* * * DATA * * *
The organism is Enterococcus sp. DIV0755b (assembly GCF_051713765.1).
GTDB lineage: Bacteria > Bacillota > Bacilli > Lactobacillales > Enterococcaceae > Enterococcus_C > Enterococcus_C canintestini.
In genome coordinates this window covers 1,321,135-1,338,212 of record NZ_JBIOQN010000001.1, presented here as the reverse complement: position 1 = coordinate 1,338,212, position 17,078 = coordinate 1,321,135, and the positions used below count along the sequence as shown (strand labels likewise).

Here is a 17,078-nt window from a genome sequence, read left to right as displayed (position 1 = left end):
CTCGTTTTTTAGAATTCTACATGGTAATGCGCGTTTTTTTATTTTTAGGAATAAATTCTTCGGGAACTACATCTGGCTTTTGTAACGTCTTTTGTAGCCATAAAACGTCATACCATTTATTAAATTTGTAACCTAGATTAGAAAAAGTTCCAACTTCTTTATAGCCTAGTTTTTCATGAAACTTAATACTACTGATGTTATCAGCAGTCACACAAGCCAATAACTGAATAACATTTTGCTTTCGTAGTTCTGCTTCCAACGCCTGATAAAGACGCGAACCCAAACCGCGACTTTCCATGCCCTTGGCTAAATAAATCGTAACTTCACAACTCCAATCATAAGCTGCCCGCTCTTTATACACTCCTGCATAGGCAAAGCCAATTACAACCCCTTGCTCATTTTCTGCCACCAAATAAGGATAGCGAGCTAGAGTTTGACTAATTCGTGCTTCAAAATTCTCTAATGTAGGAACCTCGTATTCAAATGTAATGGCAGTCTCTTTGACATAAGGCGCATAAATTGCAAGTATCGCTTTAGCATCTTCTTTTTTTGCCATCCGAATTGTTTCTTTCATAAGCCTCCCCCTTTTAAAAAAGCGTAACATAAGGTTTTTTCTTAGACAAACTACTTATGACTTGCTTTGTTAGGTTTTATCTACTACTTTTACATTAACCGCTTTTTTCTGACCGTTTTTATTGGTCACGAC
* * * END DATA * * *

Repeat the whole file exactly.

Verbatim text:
The organism is Enterococcus sp. DIV0755b (assembly GCF_051713765.1).
GTDB lineage: Bacteria > Bacillota > Bacilli > Lactobacillales > Enterococcaceae > Enterococcus_C > Enterococcus_C canintestini.
In genome coordinates this window covers 1,321,135-1,338,212 of record NZ_JBIOQN010000001.1, presented here as the reverse complement: position 1 = coordinate 1,338,212, position 17,078 = coordinate 1,321,135, and the positions used below count along the sequence as shown (strand labels likewise).

Here is a 17,078-nt window from a genome sequence, read left to right as displayed (position 1 = left end):
CTCGTTTTTTAGAATTCTACATGGTAATGCGCGTTTTTTTATTTTTAGGAATAAATTCTTCGGGAACTACATCTGGCTTTTGTAACGTCTTTTGTAGCCATAAAACGTCATACCATTTATTAAATTTGTAACCTAGATTAGAAAAAGTTCCAACTTCTTTATAGCCTAGTTTTTCATGAAACTTAATACTACTGATGTTATCAGCAGTCACACAAGCCAATAACTGAATAACATTTTGCTTTCGTAGTTCTGCTTCCAACGCCTGATAAAGACGCGAACCCAAACCGCGACTTTCCATGCCCTTGGCTAAATAAATCGTAACTTCACAACTCCAATCATAAGCTGCCCGCTCTTTATACACTCCTGCATAGGCAAAGCCAATTACAACCCCTTGCTCATTTTCTGCCACCAAATAAGGATAGCGAGCTAGAGTTTGACTAATTCGTGCTTCAAAATTCTCTAATGTAGGAACCTCGTATTCAAATGTAATGGCAGTCTCTTTGACATAAGGCGCATAAATTGCAAGTATCGCTTTAGCATCTTCTTTTTTTGCCATCCGAATTGTTTCTTTCATAAGCCTCCCCCTTTTAAAAAAGCGTAACATAAGGTTTTTTCTTAGACAAACTACTTATGACTTGCTTTGTTAGGTTTTATCTACTACTTTTACATTAACCGCTTTTTTCTGACCGTTTTTATTGGTCACGAC